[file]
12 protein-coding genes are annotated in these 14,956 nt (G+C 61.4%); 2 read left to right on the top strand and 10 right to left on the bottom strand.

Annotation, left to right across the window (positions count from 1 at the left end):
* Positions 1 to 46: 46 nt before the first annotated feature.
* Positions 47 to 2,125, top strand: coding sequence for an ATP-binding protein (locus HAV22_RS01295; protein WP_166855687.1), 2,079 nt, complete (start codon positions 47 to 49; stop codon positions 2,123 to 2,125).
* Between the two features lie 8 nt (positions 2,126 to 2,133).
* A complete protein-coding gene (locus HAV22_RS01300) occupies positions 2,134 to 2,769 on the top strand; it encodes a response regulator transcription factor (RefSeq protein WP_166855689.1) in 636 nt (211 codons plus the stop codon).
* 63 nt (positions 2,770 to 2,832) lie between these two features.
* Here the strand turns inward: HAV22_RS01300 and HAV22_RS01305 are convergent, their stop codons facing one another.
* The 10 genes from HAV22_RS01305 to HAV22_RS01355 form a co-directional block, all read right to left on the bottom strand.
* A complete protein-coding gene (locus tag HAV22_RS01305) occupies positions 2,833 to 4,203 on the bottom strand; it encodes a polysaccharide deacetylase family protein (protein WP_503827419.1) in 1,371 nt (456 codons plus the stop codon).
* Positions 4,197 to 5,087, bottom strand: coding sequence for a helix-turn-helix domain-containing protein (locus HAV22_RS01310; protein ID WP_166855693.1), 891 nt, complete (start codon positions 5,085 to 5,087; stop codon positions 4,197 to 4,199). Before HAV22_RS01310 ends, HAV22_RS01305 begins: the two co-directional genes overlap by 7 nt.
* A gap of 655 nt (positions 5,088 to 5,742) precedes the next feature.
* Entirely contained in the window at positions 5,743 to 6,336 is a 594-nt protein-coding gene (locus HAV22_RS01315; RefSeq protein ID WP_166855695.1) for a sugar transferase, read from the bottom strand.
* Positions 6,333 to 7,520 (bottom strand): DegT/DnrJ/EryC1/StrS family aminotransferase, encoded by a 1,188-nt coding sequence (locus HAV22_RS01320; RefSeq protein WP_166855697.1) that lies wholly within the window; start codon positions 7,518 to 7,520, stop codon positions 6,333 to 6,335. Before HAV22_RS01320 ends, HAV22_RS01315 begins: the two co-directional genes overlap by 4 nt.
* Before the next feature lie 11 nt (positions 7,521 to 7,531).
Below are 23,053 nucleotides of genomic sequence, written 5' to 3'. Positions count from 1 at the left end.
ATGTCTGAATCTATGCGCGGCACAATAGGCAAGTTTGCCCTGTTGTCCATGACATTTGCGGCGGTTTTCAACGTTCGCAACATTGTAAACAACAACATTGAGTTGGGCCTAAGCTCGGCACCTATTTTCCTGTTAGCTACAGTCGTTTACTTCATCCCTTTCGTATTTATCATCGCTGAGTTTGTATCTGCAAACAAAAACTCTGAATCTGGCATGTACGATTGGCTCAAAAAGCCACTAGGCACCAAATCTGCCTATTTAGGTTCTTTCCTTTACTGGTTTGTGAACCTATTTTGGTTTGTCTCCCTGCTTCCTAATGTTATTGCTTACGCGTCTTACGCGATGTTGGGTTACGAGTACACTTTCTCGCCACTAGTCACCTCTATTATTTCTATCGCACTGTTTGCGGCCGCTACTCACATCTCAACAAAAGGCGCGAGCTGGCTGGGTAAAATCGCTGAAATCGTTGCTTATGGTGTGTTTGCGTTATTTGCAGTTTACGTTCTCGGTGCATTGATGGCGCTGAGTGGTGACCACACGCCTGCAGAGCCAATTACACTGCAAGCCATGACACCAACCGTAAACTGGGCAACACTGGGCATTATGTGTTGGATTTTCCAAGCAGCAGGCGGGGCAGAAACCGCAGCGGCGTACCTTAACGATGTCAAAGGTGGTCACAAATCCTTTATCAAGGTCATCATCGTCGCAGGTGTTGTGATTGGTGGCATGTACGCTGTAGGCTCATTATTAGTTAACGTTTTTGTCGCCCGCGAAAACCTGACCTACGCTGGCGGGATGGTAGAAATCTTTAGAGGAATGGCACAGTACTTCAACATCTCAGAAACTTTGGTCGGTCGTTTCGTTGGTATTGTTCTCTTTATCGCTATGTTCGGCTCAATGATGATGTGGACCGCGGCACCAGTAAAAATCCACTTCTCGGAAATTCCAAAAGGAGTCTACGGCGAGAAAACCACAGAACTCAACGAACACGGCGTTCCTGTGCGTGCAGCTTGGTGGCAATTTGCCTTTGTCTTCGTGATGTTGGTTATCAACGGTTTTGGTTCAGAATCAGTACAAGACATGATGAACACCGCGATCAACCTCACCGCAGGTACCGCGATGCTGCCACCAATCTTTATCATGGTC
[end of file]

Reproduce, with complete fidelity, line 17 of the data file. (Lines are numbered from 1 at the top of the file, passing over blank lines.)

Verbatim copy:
ATGTCTGAATCTATGCGCGGCACAATAGGCAAGTTTGCCCTGTTGTCCATGACATTTGCGGCGGTTTTCAACGTTCGCAACATTGTAAACAACAACATTGAGTTGGGCCTAAGCTCGGCACCTATTTTCCTGTTAGCTACAGTCGTTTACTTCATCCCTTTCGTATTTATCATCGCTGAGTTTGTATCTGCAAACAAAAACTCTGAATCTGGCATGTACGATTGGCTCAAAAAGCCACTAGGCACCAAATCTGCCTATTTAGGTTCTTTCCTTTACTGGTTTGTGAACCTATTTTGGTTTGTCTCCCTGCTTCCTAATGTTATTGCTTACGCGTCTTACGCGATGTTGGGTTACGAGTACACTTTCTCGCCACTAGTCACCTCTATTATTTCTATCGCACTGTTTGCGGCCGCTACTCACATCTCAACAAAAGGCGCGAGCTGGCTGGGTAAAATCGCTGAAATCGTTGCTTATGGTGTGTTTGCGTTATTTGCAGTTTACGTTCTCGGTGCATTGATGGCGCTGAGTGGTGACCACACGCCTGCAGAGCCAATTACACTGCAAGCCATGACACCAACCGTAAACTGGGCAACACTGGGCATTATGTGTTGGATTTTCCAAGCAGCAGGCGGGGCAGAAACCGCAGCGGCGTACCTTAACGATGTCAAAGGTGGTCACAAATCCTTTATCAAGGTCATCATCGTCGCAGGTGTTGTGATTGGTGGCATGTACGCTGTAGGCTCATTATTAGTTAACGTTTTTGTCGCCCGCGAAAACCTGACCTACGCTGGCGGGATGGTAGAAATCTTTAGAGGAATGGCACAGTACTTCAACATCTCAGAAACTTTGGTCGGTCGTTTCGTTGGTATTGTTCTCTTTATCGCTATGTTCGGCTCAATGATGATGTGGACCGCGGCACCAGTAAAAATCCACTTCTCGGAAATTCCAAAAGGAGTCTACGGCGAGAAAACCACAGAACTCAACGAACACGGCGTTCCTGTGCGTGCAGCTTGGTGGCAATTTGCCTTTGTCTTCGTGATGTTGGTTATCAACGGTTTTGGTTCAGAATCAGTACAAGACATGATGAACACCGCGATCAACCTCACCGCAGGTACCGCGATGCTGCCACCAATCTTTATCATGGTC